There are many areas which calls for a joint fight by religious leaders: illiteracy, poverty, female foeticide, suppression and exploitation of all kinds, injustice, human rights violations and so on.

Christian missionaries worked among the poor and they started educational institutions and health facilities to deliver the masses from their misery. In tribal areas they attempted to unite the downtrodden to safeguard their interests so that they could be freed from the exploitation of the powerful.

While a large sections appreciated these measures, a narrow fringe found their motive 'suspicious.' They, along with vested interests, have been engaged in giving a bad name to all social work by missionaries effectively cutting off such aid to the poor and the downtrodden.

Swami Vivekananda (1863-1902), no doubt, spoke emphatically of the need to remove poverty and degrading social conditions before administering doses of religion to the masses. The social reformer thundered against excessive idolatry, wily priest-craft, superstitions, and the apathy of the rich towards the poor.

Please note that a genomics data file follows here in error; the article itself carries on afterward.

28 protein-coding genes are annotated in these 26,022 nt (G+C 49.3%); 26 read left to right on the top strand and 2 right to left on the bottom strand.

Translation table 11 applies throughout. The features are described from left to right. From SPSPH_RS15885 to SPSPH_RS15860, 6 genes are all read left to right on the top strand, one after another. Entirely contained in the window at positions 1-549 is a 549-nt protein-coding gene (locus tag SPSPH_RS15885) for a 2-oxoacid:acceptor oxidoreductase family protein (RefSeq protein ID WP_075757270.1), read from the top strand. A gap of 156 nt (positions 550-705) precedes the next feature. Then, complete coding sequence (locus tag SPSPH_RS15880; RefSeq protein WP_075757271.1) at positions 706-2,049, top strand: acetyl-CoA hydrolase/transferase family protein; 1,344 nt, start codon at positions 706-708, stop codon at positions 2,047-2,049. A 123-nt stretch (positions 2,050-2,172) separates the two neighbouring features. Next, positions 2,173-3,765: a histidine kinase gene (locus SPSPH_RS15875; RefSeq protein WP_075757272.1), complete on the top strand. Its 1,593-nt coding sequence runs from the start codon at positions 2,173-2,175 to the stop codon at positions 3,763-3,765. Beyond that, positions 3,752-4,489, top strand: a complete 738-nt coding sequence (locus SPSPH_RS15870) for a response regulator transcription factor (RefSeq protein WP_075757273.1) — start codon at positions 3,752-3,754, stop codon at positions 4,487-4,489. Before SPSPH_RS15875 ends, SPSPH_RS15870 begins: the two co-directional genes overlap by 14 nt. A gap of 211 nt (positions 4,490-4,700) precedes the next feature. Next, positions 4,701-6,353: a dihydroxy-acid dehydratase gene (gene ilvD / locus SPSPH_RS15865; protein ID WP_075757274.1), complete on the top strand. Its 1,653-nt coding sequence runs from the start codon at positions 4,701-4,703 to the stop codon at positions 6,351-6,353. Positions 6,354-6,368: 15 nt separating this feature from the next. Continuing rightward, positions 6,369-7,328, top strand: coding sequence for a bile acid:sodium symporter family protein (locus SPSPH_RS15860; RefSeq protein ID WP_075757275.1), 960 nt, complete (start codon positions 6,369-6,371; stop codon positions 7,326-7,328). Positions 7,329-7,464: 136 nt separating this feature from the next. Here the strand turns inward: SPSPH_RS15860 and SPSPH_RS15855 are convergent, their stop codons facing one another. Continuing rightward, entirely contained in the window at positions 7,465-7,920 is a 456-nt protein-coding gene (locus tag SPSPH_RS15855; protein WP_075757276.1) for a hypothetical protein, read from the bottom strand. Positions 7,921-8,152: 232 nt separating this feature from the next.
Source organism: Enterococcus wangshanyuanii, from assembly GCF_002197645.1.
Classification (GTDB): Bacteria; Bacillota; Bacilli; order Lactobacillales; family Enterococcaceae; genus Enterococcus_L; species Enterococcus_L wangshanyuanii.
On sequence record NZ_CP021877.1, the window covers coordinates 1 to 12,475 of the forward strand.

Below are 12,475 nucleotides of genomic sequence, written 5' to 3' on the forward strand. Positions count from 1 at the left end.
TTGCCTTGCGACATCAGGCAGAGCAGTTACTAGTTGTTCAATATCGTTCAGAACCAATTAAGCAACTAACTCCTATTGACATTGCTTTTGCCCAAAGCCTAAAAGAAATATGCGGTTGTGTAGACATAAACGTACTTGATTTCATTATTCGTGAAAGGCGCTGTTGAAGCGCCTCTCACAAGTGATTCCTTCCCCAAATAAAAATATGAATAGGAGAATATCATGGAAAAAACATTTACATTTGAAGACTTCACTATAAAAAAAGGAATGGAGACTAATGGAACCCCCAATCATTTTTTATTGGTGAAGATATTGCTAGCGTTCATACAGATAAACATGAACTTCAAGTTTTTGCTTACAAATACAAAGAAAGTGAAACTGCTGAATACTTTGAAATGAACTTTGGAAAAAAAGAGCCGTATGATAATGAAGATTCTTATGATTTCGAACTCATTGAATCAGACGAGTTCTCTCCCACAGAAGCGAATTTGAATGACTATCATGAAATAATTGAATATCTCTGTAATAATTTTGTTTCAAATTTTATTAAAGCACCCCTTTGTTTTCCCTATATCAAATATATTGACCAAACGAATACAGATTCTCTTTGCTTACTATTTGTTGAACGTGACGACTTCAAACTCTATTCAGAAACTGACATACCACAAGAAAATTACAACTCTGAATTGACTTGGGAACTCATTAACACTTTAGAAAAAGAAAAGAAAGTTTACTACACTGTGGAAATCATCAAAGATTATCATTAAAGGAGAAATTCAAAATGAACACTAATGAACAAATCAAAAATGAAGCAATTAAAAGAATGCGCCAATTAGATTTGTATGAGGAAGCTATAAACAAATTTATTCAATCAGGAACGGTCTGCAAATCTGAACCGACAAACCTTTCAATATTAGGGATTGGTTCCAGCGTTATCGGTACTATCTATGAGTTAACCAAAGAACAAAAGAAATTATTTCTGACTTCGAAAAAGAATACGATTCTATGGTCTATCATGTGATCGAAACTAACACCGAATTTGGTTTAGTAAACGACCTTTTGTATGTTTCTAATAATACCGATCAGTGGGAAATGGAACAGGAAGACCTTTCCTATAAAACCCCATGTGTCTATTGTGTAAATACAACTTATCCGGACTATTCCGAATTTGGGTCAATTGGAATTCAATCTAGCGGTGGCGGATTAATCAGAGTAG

He saw it was the priest - craft that distorted the truth and perpetuated ignorance; substituted its own crude and narrow interpretations for truth, which perverted the people and prevented their moral progression.

The Swami noted two most remarkable things in his host country. First, the superiority of its women, as regards influence in position and intellect. Second, in the charities and treatment of the poor. He even opined that the US had almost solved the problem of poverty. The hospitals and charitable institutions and the tremendous labor - saving machinery drew his attention.

'I am glad if you want to make christians in India by giving work and bread to the poor. God speed you to do that. There is one benefit that must be credited to the missionary movement. It makes education cheap, he had told his US audience.